cout<<"average sales price of all book is "<<sum.avg_price()<<" dollar"<<endl;
    
    
    }
    and I have also modified the header.. still dont compile
    Code:
    #ifndef SALES_DATA_H_INCLUDED
    #define SALES_DATA_H_INCLUDED
    
    
    class Sales_data{
    friend ostream &print(ostream&,const Sales_data&);
    friend istream &read(istream&,Sales_data&);
    public:
        Sales_data &combine(const Sales_data&);
        Sales_data()=default;
        Sales_data(istream &is)
         {
             double price = 0;
             is >> (*this).bookNo >> (*this).units_sold >> price;
             (*this).revenue = price * (*this).units_sold;
         };
    
        string isbn() const {return bookNo;}
        double avg_price() const {return units_sold?revenue/units_sold:0;}
    private:
        std::string bookNo;
        unsigned units_sold;
        double revenue;
    };
    
    Sales_data add(const Sales_data&,const Sales_data&);
    ostream &print(ostream&,const Sales_data&);
    istream &read(istream&,Sales_data&);
    
    #endif // SALES_DATA_H_INCLUDED
    and heres the header of my functions
    Code:
    #ifndef FUNTIONS_H_INCLUDED
    #define FUNTIONS_H_INCLUDED
    Sales_data add(const Sales_data &lhs,const Sales_data &rhs)
    {
        Sales_data sum=lhs;
        sum.combine(rhs);
        return sum;
    }
    ostream &print(ostream &os,const Sales_data &item)
    {
        os<<item.isbn()<<" was sold "<<item.units_sold<<" copies at total tk "<<item.revenue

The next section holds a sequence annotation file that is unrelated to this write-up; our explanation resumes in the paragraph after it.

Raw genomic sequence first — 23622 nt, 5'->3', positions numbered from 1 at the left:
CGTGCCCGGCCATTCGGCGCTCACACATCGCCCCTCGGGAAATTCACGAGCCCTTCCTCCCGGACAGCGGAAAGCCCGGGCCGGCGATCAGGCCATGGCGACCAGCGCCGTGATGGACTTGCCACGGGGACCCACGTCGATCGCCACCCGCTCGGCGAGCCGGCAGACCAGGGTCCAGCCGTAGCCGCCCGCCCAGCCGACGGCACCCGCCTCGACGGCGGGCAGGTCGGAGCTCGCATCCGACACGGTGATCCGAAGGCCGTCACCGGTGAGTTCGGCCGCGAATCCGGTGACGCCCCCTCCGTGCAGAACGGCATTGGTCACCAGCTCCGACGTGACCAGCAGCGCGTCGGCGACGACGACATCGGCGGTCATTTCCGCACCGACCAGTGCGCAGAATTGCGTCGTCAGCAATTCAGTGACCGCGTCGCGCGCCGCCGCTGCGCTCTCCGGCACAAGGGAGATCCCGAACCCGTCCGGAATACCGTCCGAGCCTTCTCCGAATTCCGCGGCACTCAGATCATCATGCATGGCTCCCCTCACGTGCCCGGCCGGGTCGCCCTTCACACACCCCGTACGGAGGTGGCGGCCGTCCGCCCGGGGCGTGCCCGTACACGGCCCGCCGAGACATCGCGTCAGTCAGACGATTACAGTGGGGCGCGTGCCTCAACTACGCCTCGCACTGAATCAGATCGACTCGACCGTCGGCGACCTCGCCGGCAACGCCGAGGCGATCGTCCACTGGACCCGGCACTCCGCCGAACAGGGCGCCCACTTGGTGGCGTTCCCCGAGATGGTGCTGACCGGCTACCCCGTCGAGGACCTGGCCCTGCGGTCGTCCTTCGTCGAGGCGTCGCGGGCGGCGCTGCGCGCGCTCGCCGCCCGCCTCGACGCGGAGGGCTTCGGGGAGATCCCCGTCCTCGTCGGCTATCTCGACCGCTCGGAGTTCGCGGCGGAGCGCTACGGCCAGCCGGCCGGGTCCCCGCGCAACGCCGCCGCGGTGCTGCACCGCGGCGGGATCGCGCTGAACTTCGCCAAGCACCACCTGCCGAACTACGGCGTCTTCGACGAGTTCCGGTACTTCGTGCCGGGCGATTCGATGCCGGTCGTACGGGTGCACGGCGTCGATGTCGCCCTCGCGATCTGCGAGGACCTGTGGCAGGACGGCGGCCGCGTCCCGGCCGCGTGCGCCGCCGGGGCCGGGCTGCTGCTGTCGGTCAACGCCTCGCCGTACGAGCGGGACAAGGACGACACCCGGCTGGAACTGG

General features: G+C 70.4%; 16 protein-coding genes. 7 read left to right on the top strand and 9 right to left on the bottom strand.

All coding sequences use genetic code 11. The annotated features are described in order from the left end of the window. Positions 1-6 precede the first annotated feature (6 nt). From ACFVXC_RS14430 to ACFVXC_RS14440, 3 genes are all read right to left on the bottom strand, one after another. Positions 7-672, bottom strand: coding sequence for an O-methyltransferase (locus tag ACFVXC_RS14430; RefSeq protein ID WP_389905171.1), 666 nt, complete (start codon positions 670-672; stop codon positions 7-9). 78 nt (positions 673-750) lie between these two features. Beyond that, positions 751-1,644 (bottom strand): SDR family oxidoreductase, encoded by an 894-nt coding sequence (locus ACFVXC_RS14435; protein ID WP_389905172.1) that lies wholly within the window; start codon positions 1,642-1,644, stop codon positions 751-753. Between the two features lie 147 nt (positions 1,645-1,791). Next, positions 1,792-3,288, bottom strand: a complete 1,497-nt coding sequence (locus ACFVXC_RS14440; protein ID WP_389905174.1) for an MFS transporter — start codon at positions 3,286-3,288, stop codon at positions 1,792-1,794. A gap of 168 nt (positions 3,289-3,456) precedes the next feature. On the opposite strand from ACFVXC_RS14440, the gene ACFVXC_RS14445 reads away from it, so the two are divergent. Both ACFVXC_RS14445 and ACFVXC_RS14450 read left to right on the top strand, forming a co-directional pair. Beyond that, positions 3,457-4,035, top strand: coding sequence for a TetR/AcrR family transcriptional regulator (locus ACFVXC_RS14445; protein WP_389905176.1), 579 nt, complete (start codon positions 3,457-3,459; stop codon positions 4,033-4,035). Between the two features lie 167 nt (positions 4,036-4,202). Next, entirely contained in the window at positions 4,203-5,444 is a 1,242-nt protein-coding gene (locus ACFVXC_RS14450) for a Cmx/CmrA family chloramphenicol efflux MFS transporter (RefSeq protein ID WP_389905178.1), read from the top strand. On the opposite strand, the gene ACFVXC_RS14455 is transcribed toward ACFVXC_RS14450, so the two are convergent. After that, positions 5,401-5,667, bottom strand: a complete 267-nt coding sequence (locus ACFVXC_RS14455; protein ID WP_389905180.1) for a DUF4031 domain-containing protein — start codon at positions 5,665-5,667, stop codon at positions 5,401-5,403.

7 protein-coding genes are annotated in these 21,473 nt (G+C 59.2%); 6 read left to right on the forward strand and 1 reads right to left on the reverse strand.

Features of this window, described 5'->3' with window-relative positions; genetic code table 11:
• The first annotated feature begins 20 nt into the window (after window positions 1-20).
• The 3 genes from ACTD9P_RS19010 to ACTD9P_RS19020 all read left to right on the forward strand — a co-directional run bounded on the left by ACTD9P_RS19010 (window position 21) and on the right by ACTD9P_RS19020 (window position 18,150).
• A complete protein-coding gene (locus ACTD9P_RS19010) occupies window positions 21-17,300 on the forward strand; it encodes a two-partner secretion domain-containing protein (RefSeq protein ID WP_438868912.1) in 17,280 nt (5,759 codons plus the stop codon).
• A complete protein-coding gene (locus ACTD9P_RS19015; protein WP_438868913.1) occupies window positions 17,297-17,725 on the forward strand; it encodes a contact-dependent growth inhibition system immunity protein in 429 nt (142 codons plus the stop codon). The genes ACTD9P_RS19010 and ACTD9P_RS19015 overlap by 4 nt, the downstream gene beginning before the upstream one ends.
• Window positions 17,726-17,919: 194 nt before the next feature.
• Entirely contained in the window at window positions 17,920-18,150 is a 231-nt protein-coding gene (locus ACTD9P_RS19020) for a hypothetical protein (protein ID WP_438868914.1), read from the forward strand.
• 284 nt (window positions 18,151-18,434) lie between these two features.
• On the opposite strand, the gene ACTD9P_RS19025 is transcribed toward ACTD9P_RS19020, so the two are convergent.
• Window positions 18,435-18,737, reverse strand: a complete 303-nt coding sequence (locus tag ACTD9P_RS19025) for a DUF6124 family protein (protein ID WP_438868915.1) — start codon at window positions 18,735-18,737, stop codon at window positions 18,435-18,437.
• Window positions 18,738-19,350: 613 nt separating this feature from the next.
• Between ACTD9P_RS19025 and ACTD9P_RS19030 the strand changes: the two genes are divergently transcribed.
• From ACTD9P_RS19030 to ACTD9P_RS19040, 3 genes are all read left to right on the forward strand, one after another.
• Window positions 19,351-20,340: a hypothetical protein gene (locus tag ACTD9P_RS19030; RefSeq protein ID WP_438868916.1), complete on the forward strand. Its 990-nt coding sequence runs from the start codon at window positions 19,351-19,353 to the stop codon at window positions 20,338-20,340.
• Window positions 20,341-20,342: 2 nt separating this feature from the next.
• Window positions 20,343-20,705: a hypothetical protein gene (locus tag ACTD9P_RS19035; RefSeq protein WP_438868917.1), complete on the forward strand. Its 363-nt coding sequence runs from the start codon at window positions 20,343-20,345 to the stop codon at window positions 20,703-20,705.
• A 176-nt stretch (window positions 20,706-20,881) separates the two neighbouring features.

<<" and the average price is "<<item.avg_price()<<endl;
        return os;
    }
    //input function
    istream &read(istream &is, Sales_data &item)
    {
       double price = 0;
       is >> item.bookNo >> item.units_sold >> price;
       item.revenue = price * item.units_sold;
       return is;
    }
    Sales_data& Sales_data::combine(const Sales_data &rhs)
    {
      units_sold+=rhs.units_sold;
      revenue+=rhs.revenue;
      return *this;
    }
    
    #endif // FUNTIONS_H_INCLUDED

  5. #5
    C++ Witch laserlight's Avatar
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    Don't do this:
    Code:
    using namespace std;
    #include "Sales_data.h"
    #include "funtions.h"
    using directives should not come before header inclusions like that. Neither should they be at file scope in the header files. Rather, fully qualify those names.

    Now, what is the error message(s)?
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  6. #6
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    Found the error, I was Using
    Code:
    cout<<"total  "<<sum.units_sold<<" books sold in  "<<sum.revenue<<" dollar"<<endl;
    cout<<"average sales price of all book is "<<sum.avg_price()<<" dollar"<<endl;
    in main function though it was private.
    using directives should not come before header inclusions like that. Neither should they be at file scope in the header files. Rather, fully qualify those names.
    Are you suggesting I write the code like this
    Code:
    std::string bookno;
    std::cout<<"bla bla";
    std::ostream()
    like this?? but that takes a lot more extra writings..of the same word 'std' whats the problem in using directives?

  7. #7
    C++ Witch laserlight's Avatar
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    No, my comments are with respect to your header files at file scope. If you want to have a using directive in a source file after header inclusions, or in a header but within a function scope, go ahead. Just note that indiscriminate use of using directives and using declarations can lead to name collision, possibly causing a compile error or perhaps changing the meaning of your code to something that you did not expect.
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  8. #8
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    Thanks for the advise.. I will be carefull next time..